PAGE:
Word of the Day: draconian

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Word of the Day: draconian

The word draconian has appeared in 146 articles on NYTimes.com in the past year, including on Feb. 18 in “You Asked, We Answered: How Can You Get a Better Night’s Sleep?” by Joanne Chen:

We received an overwhelming response to our call for sleep questions—more than a hundred (and counting). Surprisingly, the vast majority weren’t about falling asleep, but about staying asleep. And many readers wanted advice on how to get to bed when there’s still so much to do (and watch on Netflix).

… You might also try scheduling your emails for just before or after dinner, and setting up an end time for that. That way, you’re less likely to get sucked in too late. It’s better to stay off devices as you get closer to bedtime, anyway. I always like to remind myself, too, how much clearer my head will be at 7 a.m. after a decent night’s sleep—and how I’ll get twice as much done, twice as well, if I just tackle my task in the morning. If you want to be draconian about it, you could set your Wi-Fi to shut off at a certain time.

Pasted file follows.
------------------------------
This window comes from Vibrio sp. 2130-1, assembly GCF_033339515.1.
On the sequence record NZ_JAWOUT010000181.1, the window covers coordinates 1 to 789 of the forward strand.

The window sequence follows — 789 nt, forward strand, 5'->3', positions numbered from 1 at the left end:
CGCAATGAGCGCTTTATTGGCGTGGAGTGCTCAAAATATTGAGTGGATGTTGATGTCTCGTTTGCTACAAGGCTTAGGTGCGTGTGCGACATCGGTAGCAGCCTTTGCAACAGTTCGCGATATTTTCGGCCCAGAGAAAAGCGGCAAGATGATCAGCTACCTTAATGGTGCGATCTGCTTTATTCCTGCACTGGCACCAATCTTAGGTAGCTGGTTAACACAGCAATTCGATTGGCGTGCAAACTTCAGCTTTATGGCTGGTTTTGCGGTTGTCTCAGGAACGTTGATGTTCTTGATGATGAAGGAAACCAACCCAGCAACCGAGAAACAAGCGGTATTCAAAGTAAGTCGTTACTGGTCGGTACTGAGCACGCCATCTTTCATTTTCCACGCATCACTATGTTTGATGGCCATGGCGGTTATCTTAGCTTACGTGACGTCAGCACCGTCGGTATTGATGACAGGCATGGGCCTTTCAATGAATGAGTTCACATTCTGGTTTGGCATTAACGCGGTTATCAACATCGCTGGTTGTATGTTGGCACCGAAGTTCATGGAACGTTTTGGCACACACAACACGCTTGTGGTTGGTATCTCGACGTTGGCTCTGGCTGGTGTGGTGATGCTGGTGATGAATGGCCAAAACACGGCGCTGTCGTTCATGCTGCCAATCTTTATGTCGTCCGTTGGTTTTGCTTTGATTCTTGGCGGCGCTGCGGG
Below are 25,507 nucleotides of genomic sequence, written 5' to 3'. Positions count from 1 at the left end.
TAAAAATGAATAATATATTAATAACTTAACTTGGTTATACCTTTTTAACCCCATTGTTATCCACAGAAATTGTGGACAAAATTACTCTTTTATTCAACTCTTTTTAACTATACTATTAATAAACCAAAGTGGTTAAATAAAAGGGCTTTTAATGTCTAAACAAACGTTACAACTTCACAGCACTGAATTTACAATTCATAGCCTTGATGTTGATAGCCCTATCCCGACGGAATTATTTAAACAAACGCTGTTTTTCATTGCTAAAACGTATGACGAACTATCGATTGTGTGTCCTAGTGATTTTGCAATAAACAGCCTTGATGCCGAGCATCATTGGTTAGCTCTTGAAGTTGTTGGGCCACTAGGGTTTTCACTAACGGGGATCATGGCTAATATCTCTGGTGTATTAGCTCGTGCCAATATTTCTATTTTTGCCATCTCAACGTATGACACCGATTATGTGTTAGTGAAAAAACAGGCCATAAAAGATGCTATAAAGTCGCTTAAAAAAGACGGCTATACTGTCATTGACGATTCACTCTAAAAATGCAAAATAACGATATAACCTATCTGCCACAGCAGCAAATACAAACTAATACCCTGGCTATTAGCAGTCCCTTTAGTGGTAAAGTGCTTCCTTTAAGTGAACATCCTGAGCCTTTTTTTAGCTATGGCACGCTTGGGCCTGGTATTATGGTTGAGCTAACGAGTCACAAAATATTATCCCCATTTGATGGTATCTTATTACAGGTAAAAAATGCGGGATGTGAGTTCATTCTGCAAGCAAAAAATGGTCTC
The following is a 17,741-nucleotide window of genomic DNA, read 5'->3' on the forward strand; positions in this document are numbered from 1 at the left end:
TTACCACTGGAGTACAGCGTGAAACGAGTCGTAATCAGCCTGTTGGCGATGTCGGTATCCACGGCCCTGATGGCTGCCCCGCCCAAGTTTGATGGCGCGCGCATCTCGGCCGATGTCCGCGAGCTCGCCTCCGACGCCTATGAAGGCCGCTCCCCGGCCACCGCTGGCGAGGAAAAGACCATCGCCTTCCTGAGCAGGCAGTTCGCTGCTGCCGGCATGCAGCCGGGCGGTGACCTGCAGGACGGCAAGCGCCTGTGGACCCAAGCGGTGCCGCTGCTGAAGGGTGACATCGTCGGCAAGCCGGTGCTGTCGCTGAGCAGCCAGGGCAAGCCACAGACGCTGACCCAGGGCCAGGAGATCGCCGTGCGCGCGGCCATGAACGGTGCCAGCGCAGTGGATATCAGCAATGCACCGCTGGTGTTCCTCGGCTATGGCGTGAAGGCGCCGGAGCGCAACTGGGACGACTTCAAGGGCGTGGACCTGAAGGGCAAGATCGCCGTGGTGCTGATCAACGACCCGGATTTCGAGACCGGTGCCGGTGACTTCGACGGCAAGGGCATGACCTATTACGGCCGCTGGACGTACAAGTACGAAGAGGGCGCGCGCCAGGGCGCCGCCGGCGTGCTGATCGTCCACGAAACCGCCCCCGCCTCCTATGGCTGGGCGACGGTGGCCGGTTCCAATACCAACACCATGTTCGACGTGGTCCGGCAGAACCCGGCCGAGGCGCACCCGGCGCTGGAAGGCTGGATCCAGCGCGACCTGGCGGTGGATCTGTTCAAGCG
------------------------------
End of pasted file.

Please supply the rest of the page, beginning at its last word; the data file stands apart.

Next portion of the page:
Can you correctly use the word draconian in a sentence?

Based on the definition and example provided, write a sentence using today’s Word of the Day and share it as a comment on this article. It is most important that your sentence makes sense and demonstrates that you understand the word’s definition, but we also encourage you to be creative and have fun.

Then, read some of the other sentences students have submitted and use the “Recommend” button to vote for two original sentences that stand out to you.

If you want a better idea of how draconian can be used in a sentence, read these usage examples on Vocabulary.com.

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Students ages 13 and older in the United States and the United Kingdom, and 16 and older elsewhere, can comment. All comments are moderated by the Learning Network staff.